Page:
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dc.contributor.advisorFischer-Geboers, Miriam
dc.contributor.authorBänninger, Mirja Barblin
dc.date.accessioned2014-10-28T08:16:55Z
dc.date.available2014-10-28T08:16:55Z
dc.date.issued2014-05-31
dc.description.abstractIn 1989, so-called ‘actually existing socialism’ collapsed, and for the next few decades the West seemed to have won the ideological fight, regarding the way society, politics, and the economy were to be organised. In the discipline of peace studies this led to a hegemonic status of the liberal peace in terms of both theory and practice. Lately, however, the liberal peace has been faced with increased criticism. Liberal peacebuilding seems unable to respond to the needs and wishes of people affected by violent conflict. Its tactics are highly standardised, and aim at engineering a specific set of conditions supposed to ensure a sustainable peace. Most often, these tactics fail to institutionalise the promised peace. Moreover, they display neo-colonial tendencies, as the ability to define and institute peace is ascribed to those living in peace, while those immersed in conflict are expected to receive whatever action plan has been declared most suitable for them. This is highly problematic, as those living in peace also happen to benefit from living in the core of globally operating social, political, and economic power relations. The liberal peace has thus been increasingly recognised in its imperial character. What has not been thoroughly researched, however, is how this imperial character of the liberal peace might be connected to very basic epistemological assumptions Western philosophy, and with it Western academia, holds concerning the subject, rationality, understanding and truth. In this thesis I shall investigate exactly this connection and try to show, how deeply the concepts and practices of the liberal peace operate within a specifically Western understanding of what it means to be a human being, and how this human being comprehends and engages with the world. I will argue that it is, again, this understanding that leads us to a specific conception of what is needed in order to create a politically lasting peace. I shall first offer a thorough analysis of the discourse, condition and practice of liberal peace, as presented by its proponents, and contrast them with the downsides of liberal history, politics, and economics. Second, I shall introduce two philosophers critical of the Western tradition of epistemology: Emmanuel Lévinas and Jacques Derrida. Last, I shall juxtapose the approaches of Lévinas and Derrida to liberal peace, searching for both the criticism and the alternatives they might have to offer to a highly liberal approach to peace.en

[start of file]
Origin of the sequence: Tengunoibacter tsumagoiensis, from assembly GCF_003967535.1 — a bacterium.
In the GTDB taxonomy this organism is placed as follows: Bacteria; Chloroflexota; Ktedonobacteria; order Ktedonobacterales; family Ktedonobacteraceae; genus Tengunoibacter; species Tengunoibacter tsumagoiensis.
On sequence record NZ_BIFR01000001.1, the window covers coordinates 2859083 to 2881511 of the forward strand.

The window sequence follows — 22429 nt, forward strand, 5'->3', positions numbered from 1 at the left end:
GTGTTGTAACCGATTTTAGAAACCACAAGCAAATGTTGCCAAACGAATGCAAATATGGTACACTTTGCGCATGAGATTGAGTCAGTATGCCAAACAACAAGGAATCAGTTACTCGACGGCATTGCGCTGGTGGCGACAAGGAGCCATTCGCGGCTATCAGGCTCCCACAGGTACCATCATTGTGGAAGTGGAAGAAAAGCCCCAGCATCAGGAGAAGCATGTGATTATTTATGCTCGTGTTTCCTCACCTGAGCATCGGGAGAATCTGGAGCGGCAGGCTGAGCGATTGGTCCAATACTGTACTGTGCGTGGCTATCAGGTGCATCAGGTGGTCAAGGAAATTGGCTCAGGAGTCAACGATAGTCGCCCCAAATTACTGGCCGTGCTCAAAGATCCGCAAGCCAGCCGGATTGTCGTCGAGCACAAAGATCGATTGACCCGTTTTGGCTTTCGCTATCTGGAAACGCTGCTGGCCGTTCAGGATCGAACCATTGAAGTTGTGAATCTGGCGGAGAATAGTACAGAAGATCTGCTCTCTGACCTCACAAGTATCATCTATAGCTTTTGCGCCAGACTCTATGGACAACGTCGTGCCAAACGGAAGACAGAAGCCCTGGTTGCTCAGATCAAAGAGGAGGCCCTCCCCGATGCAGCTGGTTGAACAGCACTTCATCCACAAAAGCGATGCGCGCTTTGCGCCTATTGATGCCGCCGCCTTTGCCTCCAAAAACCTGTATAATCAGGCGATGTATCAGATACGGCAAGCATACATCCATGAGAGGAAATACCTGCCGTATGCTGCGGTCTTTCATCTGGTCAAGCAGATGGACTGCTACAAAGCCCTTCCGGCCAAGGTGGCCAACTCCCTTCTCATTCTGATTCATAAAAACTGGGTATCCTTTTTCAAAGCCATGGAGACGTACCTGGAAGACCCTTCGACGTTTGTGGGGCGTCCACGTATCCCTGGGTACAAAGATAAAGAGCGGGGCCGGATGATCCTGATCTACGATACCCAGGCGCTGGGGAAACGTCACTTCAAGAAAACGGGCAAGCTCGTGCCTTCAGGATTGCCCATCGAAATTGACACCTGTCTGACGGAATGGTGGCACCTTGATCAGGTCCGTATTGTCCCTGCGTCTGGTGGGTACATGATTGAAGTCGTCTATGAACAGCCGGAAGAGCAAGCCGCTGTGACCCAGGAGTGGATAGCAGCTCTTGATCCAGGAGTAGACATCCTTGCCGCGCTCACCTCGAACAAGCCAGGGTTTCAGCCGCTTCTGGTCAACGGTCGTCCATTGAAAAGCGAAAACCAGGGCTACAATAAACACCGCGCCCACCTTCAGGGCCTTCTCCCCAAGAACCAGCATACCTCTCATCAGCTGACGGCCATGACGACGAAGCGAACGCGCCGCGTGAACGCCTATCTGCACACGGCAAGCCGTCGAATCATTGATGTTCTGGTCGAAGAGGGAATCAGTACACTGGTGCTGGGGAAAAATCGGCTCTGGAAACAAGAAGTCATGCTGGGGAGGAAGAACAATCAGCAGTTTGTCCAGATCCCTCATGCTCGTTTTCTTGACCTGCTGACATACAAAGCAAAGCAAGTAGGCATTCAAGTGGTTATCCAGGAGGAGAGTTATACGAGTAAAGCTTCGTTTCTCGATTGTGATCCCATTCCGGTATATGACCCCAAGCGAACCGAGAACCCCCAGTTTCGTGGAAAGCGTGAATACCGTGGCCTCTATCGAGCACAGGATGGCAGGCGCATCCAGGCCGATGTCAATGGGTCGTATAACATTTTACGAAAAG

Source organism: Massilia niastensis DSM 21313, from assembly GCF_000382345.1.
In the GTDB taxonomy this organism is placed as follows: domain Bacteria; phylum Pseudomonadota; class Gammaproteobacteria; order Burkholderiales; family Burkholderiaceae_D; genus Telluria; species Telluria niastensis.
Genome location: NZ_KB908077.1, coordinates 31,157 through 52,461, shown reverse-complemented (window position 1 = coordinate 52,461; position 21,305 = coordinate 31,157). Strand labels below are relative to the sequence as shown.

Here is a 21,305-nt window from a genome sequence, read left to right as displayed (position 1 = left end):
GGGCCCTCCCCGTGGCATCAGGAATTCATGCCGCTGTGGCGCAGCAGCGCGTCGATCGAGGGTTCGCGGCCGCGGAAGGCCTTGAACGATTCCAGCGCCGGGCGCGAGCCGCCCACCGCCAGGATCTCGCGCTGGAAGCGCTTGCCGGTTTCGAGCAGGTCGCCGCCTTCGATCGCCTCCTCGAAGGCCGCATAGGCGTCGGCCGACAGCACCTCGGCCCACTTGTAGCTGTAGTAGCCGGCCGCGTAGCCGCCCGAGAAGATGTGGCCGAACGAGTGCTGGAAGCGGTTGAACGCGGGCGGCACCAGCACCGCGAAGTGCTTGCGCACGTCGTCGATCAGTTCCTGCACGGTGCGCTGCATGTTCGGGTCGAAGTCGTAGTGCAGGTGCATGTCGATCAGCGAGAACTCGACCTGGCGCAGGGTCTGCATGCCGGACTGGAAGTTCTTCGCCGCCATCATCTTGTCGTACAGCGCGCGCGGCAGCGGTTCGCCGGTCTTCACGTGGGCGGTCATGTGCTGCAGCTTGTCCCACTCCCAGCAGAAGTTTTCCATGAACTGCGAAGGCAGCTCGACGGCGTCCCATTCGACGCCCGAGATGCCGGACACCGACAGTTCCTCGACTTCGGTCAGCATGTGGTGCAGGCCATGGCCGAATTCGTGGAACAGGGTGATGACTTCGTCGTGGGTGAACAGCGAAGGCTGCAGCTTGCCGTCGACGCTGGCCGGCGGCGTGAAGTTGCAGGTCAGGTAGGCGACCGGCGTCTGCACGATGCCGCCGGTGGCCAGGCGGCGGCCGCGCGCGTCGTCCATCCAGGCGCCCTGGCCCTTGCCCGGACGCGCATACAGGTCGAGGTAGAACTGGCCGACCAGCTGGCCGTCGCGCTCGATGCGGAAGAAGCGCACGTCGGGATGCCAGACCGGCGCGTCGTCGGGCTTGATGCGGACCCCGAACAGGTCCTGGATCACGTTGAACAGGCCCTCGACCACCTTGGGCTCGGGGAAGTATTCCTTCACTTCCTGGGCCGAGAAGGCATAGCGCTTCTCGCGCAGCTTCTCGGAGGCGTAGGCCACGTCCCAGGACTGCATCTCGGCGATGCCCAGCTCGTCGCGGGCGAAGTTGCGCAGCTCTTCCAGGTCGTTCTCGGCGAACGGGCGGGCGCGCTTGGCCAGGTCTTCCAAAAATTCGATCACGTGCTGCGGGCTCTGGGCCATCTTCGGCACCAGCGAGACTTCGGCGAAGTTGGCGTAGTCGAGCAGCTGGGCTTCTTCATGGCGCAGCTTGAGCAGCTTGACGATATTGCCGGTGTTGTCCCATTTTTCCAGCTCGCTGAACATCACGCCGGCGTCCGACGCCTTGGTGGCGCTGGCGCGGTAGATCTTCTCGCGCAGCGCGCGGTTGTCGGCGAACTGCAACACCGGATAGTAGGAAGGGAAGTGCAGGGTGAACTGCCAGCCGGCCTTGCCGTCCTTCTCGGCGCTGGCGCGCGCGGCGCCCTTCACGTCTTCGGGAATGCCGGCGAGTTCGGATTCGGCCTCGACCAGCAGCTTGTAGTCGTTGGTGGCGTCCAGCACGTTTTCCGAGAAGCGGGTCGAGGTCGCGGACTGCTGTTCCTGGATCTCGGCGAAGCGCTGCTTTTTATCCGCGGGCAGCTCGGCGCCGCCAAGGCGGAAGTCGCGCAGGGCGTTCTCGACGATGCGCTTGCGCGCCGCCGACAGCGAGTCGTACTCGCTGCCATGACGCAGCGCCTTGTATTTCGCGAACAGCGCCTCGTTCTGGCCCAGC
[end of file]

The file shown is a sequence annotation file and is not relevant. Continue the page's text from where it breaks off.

dc.identifier.urihttps://hdl.handle.net/10037/6773
dc.identifier.urnURN:NBN:no-uit_munin_6374
dc.language.isoengen
dc.publisherUiT Norges arktiske universiteten
dc.publisherUiT The Arctic University of Norwayen
dc.rights.accessRightsopenAccess
dc.rights.holderCopyright 2014 The Author(s)
dc.subject.courseIDSVF-3901en
dc.subjectPhilosophyen
dc.subjectPeace Studiesen
dc.subjectliberal imperialismen
dc.subjectsocial contracten
dc.subjectrational subjecten
dc.subjectLévinasen
dc.subjectDerridaen
dc.subject(non)violenceen
dc.subjectperformed peaceen
dc.subjectdeconstructionen
dc.subjectVDP::Social science: 200::Political science and organizational theory: 240en
dc.titleLiberal Imperialism or Where Good Conscience Slumbers: Juxtaposing the Liberal Peace with the Philosophical Approaches of Lévinas and Derridaen
dc.typeMaster thesisen
dc.typeMastergradsoppgaveen


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